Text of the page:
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What Is a Distal Fibula Fracture?

An x-ray of a severe distal fibula fracture.
A person with a distal fibula fracture.
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  • Written By: Dan Cavallari
  • Edited By: Bronwyn Harris
  • Last Modified Date: 11 November 2014
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The distal fibula is a bone in the lower leg on a human that is situated directionally on the outside of the leg. A common injury to this bone is a fracture, in which the bone becomes cracked as the result of a direct impact or trauma, an excessive twisting motion, or an undue stress on the bone. The fibula is a fairly thin bone, making it more prone to breaks. It is also attached to the ankle, which is an area of the leg exceptionally prone to damage from stress or impact.

Children and athletes are most likely to have a distal fibula fracture, and the condition can be quite painful, depending on the severity of the injury. A stress fracture can cause a very small, hairline crack in the bone, and these are usually the least painful fracture types. The treatment for a hairline stress fracture will be adequate rest and immobilization to allow the bone to repair itself. The RICE treatment — rest, ice, compression, and elevation — is appropriate first aid should such an injury occur. It is often possible to walk on a leg suffering from a minor break, but this risks worsening the injury.

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More severe fractures can be exceptionally painful and will require more medical attention. They may also be treated in the same manner as a hairline fracture, though a cast is likely to be put on the leg to prevent excess movement, and the healing time may be fairly prolonged. The most severe distal fibula fractures may require surgery to repair the bone using plates and screws; if the bone has ruptured any surrounding soft tissue, they may also need to be repaired during the surgery. Recovery time from such an injury can be quite long.

The most common way to suffer a fracture of the distal fibula is to roll the ankle severely. This is a common occurrence among children who are still developing coordination and athletes who participate in regular vigorous exercise. Anyone can incur such an injury, however, and the signs of such a break include pain in the lower leg, pain in the ankle, swelling in the lower leg and ankle, and a loss or reduction in mobility. Anti-inflammatory medications may be prescribed to help reduce inflammation, and painkillers can also be used to help reduce pain and discomfort during the healing process.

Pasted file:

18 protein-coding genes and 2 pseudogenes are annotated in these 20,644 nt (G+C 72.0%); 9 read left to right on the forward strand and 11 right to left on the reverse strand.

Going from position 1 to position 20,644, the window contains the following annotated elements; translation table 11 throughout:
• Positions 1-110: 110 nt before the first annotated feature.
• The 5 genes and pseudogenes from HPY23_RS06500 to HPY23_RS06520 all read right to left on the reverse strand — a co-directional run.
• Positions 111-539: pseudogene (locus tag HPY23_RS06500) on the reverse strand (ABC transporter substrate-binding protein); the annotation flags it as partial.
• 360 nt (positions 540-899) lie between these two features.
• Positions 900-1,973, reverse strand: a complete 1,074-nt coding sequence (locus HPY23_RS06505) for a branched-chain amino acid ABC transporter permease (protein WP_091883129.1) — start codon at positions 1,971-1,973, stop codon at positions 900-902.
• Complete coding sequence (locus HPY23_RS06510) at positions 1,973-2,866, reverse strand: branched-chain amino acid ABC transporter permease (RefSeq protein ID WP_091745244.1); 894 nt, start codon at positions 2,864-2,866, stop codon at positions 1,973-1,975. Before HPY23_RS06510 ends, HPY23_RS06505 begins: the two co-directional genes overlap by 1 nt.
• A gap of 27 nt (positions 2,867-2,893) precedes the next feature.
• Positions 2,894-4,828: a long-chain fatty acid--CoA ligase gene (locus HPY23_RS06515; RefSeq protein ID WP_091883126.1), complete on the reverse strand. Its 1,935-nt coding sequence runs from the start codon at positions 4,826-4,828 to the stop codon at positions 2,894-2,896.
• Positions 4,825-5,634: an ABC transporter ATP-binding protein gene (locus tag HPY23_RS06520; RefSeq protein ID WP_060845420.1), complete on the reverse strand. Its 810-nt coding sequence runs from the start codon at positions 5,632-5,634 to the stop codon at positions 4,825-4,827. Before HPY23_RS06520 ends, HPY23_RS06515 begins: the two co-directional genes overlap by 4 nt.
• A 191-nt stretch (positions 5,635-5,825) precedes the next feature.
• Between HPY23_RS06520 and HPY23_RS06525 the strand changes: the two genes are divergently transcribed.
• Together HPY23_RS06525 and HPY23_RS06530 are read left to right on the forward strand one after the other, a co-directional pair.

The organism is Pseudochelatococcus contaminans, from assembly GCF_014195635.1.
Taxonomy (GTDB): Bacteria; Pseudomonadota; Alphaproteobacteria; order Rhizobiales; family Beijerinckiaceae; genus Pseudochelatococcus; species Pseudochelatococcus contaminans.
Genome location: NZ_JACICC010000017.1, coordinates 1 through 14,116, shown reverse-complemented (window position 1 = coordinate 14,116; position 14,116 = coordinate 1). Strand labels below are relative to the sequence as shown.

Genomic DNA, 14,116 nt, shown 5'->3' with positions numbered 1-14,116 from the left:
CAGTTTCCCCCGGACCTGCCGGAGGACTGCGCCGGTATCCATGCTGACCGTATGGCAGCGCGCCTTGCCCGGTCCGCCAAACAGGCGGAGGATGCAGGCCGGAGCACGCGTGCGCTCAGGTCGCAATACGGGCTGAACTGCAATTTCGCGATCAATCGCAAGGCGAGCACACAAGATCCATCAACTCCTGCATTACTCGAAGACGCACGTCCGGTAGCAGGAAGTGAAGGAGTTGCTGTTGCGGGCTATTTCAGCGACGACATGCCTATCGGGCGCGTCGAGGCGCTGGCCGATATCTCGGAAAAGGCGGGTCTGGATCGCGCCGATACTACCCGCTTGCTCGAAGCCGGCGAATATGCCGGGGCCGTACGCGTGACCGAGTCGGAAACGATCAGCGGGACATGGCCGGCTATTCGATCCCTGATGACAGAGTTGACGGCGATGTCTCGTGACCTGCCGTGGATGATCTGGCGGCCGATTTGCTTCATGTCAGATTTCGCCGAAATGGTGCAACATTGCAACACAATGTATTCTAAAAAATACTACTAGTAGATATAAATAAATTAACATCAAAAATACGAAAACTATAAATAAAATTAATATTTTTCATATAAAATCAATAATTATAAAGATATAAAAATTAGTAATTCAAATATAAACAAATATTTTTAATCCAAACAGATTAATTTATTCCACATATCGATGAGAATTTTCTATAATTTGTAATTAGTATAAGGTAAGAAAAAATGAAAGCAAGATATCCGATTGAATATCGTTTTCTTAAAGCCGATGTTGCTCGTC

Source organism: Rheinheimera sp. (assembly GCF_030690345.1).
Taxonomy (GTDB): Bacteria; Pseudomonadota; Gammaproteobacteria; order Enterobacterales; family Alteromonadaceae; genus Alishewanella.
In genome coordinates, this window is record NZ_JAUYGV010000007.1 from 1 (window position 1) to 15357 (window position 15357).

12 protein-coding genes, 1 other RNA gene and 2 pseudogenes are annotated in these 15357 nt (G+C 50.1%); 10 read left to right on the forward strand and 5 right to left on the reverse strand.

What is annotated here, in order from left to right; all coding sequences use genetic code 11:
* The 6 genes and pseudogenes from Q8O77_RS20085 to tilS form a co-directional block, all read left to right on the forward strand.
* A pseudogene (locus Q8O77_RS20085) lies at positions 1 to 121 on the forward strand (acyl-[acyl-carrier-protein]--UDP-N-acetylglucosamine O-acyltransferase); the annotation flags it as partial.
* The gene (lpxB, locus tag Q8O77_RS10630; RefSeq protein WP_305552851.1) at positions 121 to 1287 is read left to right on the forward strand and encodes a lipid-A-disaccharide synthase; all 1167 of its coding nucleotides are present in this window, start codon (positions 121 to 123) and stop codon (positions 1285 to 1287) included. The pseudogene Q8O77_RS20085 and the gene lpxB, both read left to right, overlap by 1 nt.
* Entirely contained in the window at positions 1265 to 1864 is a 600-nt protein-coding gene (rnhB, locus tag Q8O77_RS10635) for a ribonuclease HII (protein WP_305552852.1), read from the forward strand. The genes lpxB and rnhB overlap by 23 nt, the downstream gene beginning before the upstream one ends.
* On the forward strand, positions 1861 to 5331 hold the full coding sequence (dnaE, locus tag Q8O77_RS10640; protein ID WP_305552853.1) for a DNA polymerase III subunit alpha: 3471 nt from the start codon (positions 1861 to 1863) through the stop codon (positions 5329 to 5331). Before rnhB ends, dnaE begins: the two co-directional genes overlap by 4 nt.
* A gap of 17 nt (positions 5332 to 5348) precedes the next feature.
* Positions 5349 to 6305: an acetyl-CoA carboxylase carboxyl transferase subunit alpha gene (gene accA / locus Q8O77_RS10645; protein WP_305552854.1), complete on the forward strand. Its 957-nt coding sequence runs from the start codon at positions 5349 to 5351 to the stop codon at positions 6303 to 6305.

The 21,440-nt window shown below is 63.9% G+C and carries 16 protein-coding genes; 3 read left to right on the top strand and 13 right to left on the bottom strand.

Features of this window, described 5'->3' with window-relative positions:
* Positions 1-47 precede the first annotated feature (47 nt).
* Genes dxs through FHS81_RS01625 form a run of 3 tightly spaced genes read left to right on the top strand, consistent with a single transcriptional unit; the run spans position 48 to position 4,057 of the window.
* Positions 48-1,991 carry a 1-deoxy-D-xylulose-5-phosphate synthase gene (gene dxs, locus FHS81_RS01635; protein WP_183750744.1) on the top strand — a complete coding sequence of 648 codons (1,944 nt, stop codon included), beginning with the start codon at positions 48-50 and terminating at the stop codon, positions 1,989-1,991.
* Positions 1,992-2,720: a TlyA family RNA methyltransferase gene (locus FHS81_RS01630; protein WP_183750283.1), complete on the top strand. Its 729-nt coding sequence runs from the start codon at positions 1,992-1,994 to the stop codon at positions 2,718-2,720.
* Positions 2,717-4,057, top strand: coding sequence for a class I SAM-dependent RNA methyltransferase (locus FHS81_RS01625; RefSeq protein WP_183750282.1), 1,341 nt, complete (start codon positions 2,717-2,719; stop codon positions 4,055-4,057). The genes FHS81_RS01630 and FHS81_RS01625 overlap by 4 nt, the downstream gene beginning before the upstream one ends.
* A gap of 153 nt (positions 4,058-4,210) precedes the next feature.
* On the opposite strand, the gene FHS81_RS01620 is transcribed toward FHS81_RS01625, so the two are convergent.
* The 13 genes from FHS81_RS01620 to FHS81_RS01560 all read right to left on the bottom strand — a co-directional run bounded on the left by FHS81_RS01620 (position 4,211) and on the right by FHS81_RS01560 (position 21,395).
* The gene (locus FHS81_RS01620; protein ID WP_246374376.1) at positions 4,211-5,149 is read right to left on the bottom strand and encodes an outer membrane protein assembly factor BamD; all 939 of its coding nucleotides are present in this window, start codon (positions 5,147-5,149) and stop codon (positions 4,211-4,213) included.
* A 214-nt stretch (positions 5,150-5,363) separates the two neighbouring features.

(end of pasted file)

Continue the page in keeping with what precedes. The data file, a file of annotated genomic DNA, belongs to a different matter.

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pleonasm
Post 2

@Ana1234 - Yeah, I have a few sporty friends and it seems like it's happened a few times with them. I had one who was in the territorial army and had injured her leg, but thought it was a sprain. They had some kind of last exercise they needed to do and she just kept on going, even though she was limping really badly.

Everyone was really impressed when it turned out that she had done it with a fractured ankle, but the medic told her that it was really stupid. It's easy to brush off something when you know you can keep going, but you can end up doing more permanent damage, so it's a bad idea.

Ana1234
Post 1

I think it's also easy to brush off a stress fracture of this bone as just being a strain or a sprain. I remember when I was a kid my sister managed to hurt her leg (I can't remember how she did it, but we did like to climb trees and mess around in streams and things, so it was probably a fall of some kind) and when she went to my dad he thought, since she was still basically upright, that it probably wasn't a big deal, even though she was really upset. So, we didn't go to the hospital until the next day when it didn't get better.

He felt really guilty when it turned out she had a distal fibula fracture, even though she was soon smiling again. It's the kind of thing that's a hard call to make.

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